Physical ageing is a basic feature which describes the slow evolution of the mechanical, optical and electrical properties of many materials, even if left for themselves and not subjected to any apparent external forces. Ageing has been known and used for the systematic processing of materials since prehistoric times and has been studied especially in glassy materials (e.g. polymeric, monomeric, organic, metals, etc.). However its relevancy goes beyond the physics of glasses. In contrast to biological ageing, which can be conceived as a slow accumulation of defects, in physical ageing defects have the tendency to slowly disappear. Physical ageing naturally arises in many physical systems far from thermal equilibrium. A typical example is the evolution of the physical state of a magnet, quenched from a totally disordered initial state deeply into the two-phase coexistence regime. Such systems relax simultaneously towards several equivalent equilibrium states. The competition between these distinct ground states leads to (i) a very slow relaxation, (ii) the breaking of time-translation-invariance and (iii) dynamical scaling. These three defining properties of physical ageing are realised without having to fine-tune one or several thermodynamic parameters. Here, we shall illustrate how the naturally realised dynamical scaling property can be generalised towards a larger dynamical symmetry group and thereby furnishes a simple example of a dynamical local scale-invariance (LSI). The kinetics of the growth of interfaces will serve as a physical scaffold to explain this new kind of extended dynamical symmetry.
In a 2D world, most transitions towards ordered states of matter like crystals or magnets would not occur because of the increased role of fluctuations. However, non-conventional topological transitions can still occur, as understood by Kosterlitz and Thouless (2016 Nobel prize). In this talk I will present some important features of Flatland physics explored with cold atomic gases, and connect them with other prominent topological properties of matter, such as quantum-Hall type phenomena.
We first review the basic idea of using machine learning in conjunction with a limited duration of time series data to construct a closed-loop, autonomous, dynamical system that can predict the future evolution of the state of the unknown system that generated the data . Using the reservoir computing type of machine learning, we then present examples of extensions and applications of this idea. These will include a parallel implementation enabling forecasting of the states of very large spatiotemporally chaotic systems with local interactions , a hybrid scheme where an imperfect knowledge-based model component is combined with a limited-size machine learning component to achieve prediction performance much better than that of either of the components acting alone , an architecture combining the parallel and hybrid schemes, and generalization of ensemble Kalman filtering to cyclic prediction using the parallel/hybrid machine learning schemes. As an example of the potential utility of these elements for large complex spatiotemporally chaotic systems, their use in our ongoing project on improving weather forecasting  will be outlined.  Jaeger, Haas, Science (2004).  Pathak, Hunt, Girvan, Lu, Ott, Phys Rev Lett (2018).  Pathak, Wikner, Fussell, Chandra, Hunt, Girvan. Ott, CHAOS (2018).  Collaborators on our current weather forecasting project: T. Acomano, M. Girvan, B. Hunt, G. Katz, J. Reggia, I. Szunyogh, C.-Y. Wang, A. Wikner.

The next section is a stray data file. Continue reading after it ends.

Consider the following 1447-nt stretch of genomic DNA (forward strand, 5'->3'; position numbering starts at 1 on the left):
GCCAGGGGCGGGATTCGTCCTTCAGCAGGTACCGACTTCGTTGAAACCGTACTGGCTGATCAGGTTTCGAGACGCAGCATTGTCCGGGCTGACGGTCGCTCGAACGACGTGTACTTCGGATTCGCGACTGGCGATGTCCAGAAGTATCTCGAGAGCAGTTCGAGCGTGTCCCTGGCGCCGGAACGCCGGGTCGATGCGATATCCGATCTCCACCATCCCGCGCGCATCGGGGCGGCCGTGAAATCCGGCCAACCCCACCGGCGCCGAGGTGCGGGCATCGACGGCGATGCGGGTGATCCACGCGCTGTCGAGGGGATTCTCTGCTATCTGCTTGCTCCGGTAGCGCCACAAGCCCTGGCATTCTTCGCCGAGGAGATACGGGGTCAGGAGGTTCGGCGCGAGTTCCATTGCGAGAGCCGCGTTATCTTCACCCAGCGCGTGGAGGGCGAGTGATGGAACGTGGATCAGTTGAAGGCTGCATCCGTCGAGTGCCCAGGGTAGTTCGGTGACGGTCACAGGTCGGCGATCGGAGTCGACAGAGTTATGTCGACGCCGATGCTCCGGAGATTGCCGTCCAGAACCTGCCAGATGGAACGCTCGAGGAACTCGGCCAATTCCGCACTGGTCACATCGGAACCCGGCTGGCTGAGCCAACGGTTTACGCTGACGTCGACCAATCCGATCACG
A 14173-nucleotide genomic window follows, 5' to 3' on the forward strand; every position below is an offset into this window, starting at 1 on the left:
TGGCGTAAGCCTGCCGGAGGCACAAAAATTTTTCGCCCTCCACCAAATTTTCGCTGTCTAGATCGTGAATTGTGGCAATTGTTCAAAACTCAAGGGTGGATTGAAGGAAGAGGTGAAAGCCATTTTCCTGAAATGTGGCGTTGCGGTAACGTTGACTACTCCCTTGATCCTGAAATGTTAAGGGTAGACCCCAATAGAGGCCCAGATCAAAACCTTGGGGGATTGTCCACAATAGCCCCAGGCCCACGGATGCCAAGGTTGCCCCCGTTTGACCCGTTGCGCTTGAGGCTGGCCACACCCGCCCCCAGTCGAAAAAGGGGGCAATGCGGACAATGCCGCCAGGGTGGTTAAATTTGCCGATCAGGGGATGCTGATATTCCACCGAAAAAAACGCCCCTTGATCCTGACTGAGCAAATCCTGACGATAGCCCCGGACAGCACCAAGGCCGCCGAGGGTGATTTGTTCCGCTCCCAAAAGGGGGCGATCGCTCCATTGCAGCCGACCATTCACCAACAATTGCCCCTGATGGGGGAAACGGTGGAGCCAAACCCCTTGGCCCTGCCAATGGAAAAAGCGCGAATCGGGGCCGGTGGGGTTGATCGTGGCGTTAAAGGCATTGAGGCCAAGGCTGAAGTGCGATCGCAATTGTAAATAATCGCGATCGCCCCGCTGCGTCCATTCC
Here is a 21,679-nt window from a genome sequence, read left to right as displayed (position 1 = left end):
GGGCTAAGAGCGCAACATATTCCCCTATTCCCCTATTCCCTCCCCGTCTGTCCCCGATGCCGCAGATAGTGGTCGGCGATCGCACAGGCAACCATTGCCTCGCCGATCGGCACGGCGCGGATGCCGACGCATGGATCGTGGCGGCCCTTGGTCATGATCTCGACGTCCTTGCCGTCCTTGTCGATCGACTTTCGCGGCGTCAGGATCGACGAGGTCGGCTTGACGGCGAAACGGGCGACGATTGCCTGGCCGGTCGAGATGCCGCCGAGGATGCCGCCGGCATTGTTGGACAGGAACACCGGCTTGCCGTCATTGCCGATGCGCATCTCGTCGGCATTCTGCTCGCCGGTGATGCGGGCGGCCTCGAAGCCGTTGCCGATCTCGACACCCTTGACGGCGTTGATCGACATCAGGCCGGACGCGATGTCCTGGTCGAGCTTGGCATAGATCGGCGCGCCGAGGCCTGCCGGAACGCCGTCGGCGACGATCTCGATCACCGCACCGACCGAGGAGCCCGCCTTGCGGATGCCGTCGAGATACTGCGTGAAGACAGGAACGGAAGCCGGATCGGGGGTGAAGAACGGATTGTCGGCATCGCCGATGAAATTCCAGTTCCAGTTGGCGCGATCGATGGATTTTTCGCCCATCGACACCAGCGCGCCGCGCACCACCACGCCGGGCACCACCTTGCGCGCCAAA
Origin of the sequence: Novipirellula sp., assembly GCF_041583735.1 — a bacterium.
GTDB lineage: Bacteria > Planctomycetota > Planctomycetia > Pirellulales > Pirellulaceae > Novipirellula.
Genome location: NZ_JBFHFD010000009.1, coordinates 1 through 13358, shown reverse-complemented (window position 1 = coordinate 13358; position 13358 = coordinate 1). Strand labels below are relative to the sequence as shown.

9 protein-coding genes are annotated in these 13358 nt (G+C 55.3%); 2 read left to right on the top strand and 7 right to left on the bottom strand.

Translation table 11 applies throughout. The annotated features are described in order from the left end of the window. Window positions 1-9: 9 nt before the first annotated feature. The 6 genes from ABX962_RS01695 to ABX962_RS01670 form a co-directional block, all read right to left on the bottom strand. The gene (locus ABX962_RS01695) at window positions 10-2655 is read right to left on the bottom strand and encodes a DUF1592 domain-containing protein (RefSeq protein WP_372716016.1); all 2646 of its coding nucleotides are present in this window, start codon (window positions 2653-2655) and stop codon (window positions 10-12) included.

Fluid flows can induce long-ranged interactions and propagate information on large scales. Especially during the development of an organism, coordination on large scales is essential. What are the principal mechanisms of how fluid flows induce, transmit and respond to biological signals and thus control morphology? Fluid flows are particularly prominent during the growth and adaptation of transport networks. Here, the network-forming slime mold Physarum polycephalum emerged as a model system. Investigating the pivotal role of fluid flows in this live transport network we find that flows are patterned in a peristaltic wave across the network thereby optimizing transport. In fact, flows are hijacked by signals to propagate throughout the network. This simple mechanism is sufficient to explain surprisingly complex dynamics of the organism like scaling of peristaltic wave with network size and finding the shortest path through a maze.